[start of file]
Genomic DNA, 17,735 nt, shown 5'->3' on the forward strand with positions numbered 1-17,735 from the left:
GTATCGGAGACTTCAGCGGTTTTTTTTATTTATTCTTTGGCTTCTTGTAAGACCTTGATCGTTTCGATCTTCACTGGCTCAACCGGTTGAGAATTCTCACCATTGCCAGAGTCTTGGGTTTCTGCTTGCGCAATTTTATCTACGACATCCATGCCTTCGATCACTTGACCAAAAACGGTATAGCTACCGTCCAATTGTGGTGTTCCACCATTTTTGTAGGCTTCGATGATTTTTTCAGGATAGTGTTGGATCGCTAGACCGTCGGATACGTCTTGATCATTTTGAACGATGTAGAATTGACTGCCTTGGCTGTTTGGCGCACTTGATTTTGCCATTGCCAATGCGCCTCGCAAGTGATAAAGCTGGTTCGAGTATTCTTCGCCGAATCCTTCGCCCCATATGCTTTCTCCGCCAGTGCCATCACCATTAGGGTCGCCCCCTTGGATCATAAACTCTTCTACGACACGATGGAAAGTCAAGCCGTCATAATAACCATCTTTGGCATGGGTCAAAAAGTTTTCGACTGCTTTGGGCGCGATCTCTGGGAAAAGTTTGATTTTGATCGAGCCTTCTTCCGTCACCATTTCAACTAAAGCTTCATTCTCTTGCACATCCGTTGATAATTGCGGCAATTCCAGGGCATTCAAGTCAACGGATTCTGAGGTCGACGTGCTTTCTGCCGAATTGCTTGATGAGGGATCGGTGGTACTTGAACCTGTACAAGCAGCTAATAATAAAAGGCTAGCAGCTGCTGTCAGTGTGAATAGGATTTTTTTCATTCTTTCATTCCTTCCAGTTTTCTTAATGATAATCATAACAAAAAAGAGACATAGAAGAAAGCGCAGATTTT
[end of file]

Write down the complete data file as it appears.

Genomic DNA, 17,735 nt, shown 5'->3' on the forward strand with positions numbered 1-17,735 from the left:
GTATCGGAGACTTCAGCGGTTTTTTTTATTTATTCTTTGGCTTCTTGTAAGACCTTGATCGTTTCGATCTTCACTGGCTCAACCGGTTGAGAATTCTCACCATTGCCAGAGTCTTGGGTTTCTGCTTGCGCAATTTTATCTACGACATCCATGCCTTCGATCACTTGACCAAAAACGGTATAGCTACCGTCCAATTGTGGTGTTCCACCATTTTTGTAGGCTTCGATGATTTTTTCAGGATAGTGTTGGATCGCTAGACCGTCGGATACGTCTTGATCATTTTGAACGATGTAGAATTGACTGCCTTGGCTGTTTGGCGCACTTGATTTTGCCATTGCCAATGCGCCTCGCAAGTGATAAAGCTGGTTCGAGTATTCTTCGCCGAATCCTTCGCCCCATATGCTTTCTCCGCCAGTGCCATCACCATTAGGGTCGCCCCCTTGGATCATAAACTCTTCTACGACACGATGGAAAGTCAAGCCGTCATAATAACCATCTTTGGCATGGGTCAAAAAGTTTTCGACTGCTTTGGGCGCGATCTCTGGGAAAAGTTTGATTTTGATCGAGCCTTCTTCCGTCACCATTTCAACTAAAGCTTCATTCTCTTGCACATCCGTTGATAATTGCGGCAATTCCAGGGCATTCAAGTCAACGGATTCTGAGGTCGACGTGCTTTCTGCCGAATTGCTTGATGAGGGATCGGTGGTACTTGAACCTGTACAAGCAGCTAATAATAAAAGGCTAGCAGCTGCTGTCAGTGTGAATAGGATTTTTTTCATTCTTTCATTCCTTCCAGTTTTCTTAATGATAATCATAACAAAAAAGAGACATAGAAGAAAGCGCAGATTTT